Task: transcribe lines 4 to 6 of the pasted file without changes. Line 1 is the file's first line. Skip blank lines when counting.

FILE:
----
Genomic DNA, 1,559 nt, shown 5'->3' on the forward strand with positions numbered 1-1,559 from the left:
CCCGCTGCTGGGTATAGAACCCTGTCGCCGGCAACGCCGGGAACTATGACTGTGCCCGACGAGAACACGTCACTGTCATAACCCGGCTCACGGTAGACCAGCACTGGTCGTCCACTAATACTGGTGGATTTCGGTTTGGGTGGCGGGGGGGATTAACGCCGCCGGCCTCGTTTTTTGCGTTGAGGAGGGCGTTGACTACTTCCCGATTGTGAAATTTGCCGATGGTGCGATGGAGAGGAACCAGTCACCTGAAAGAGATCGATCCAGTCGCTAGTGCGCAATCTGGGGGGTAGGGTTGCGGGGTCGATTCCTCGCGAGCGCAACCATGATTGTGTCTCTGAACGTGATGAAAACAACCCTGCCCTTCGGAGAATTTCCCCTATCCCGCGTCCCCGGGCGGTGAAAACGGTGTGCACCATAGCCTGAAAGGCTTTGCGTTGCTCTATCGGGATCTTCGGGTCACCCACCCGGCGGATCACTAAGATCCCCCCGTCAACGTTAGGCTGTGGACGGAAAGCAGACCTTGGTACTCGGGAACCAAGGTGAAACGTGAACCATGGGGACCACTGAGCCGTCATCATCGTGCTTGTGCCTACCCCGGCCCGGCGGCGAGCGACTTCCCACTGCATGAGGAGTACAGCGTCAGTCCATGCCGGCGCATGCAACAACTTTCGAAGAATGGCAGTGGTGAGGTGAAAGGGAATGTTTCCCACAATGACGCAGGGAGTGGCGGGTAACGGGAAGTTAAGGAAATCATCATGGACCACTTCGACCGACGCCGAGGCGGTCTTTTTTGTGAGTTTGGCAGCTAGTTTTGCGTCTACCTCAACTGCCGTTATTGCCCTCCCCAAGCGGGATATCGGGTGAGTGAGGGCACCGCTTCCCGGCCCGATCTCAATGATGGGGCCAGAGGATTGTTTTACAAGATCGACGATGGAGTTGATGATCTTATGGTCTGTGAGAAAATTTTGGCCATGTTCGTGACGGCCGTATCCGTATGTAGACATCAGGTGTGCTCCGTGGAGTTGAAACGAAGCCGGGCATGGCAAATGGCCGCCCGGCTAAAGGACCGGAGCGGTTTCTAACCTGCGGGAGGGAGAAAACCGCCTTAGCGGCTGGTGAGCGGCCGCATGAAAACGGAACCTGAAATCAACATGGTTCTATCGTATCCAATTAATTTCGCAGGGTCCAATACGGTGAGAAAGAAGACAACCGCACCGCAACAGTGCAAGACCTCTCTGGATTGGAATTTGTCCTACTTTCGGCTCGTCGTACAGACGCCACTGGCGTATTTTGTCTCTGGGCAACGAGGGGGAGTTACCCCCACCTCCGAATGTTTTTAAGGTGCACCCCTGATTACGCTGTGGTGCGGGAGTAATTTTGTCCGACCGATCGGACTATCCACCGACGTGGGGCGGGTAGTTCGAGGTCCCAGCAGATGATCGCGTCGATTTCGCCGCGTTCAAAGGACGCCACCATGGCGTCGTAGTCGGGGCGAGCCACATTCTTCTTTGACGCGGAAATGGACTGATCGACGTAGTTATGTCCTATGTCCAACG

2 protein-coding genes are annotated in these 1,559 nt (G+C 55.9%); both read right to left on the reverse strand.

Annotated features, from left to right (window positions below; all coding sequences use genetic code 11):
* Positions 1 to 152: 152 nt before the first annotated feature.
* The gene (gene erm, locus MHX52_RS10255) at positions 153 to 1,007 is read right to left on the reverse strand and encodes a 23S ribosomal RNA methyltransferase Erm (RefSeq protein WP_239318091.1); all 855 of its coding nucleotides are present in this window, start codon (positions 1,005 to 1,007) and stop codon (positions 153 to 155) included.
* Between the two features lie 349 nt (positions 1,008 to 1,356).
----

Annotated features, from left to right (window positions below; all coding sequences use genetic code 11):
* Positions 1 to 152: 152 nt before the first annotated feature.
* The gene (gene erm, locus MHX52_RS10255) at positions 153 to 1,007 is read right to left on the reverse strand and encodes a 23S ribosomal RNA methyltransferase Erm (RefSeq protein WP_239318091.1); all 855 of its coding nucleotides are present in this window, start codon (positions 1,005 to 1,007) and stop codon (positions 153 to 155) included.